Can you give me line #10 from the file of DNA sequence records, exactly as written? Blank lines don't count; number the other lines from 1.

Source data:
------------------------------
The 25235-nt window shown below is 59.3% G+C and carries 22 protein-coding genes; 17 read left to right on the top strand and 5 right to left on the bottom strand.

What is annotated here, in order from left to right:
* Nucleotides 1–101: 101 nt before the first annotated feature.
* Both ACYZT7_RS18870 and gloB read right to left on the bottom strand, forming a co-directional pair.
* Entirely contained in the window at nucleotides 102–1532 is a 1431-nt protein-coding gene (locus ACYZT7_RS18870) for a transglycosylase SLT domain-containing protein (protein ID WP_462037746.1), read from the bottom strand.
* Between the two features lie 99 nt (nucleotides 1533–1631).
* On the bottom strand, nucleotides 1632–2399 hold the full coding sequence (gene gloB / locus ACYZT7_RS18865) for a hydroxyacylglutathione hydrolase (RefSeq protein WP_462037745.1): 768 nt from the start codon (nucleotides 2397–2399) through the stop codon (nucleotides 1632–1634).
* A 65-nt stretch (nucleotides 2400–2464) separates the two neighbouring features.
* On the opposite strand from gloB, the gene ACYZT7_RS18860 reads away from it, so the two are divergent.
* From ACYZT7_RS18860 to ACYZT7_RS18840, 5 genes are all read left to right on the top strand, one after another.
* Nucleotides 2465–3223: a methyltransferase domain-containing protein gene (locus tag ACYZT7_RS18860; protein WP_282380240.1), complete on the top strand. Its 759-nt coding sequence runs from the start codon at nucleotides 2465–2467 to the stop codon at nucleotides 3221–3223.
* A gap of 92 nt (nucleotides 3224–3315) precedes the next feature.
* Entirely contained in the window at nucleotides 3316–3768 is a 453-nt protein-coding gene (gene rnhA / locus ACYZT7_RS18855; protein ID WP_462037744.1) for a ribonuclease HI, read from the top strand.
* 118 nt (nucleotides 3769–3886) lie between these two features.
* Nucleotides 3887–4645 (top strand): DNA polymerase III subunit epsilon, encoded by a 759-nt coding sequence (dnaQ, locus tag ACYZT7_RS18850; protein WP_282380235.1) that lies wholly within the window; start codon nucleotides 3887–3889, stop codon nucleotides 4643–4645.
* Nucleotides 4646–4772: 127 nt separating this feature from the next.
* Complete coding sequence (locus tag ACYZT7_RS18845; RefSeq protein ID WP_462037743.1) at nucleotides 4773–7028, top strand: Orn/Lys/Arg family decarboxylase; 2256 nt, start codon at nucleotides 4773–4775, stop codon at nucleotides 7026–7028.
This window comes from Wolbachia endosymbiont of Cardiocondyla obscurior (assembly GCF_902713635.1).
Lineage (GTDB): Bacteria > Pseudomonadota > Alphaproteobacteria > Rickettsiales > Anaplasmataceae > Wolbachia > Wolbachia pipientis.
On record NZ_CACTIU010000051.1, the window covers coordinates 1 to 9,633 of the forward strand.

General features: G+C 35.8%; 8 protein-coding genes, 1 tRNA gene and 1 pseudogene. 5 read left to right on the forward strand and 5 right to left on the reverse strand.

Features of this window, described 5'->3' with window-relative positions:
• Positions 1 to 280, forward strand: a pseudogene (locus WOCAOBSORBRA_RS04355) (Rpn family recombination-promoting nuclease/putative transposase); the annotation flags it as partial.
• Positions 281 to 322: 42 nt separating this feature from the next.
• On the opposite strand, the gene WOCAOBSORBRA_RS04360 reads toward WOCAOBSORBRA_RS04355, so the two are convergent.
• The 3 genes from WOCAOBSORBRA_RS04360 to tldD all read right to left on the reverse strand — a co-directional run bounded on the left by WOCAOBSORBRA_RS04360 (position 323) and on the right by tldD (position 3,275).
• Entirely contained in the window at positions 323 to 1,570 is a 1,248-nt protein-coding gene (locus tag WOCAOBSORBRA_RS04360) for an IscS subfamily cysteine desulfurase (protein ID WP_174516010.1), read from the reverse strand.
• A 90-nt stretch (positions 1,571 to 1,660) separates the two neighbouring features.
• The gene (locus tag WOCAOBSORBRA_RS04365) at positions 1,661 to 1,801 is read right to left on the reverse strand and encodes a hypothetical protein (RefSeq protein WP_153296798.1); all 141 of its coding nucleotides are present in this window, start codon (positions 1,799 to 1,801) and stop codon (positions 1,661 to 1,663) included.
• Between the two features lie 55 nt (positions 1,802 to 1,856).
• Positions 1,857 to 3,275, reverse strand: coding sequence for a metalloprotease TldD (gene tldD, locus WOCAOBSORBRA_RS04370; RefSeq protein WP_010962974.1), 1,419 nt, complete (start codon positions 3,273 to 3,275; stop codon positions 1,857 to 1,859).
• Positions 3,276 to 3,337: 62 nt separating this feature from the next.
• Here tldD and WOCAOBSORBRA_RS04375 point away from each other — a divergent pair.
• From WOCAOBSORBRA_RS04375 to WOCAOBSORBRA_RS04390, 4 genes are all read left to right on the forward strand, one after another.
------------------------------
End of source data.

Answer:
* From ACYZT7_RS18860 to ACYZT7_RS18840, 5 genes are all read left to right on the top strand, one after another.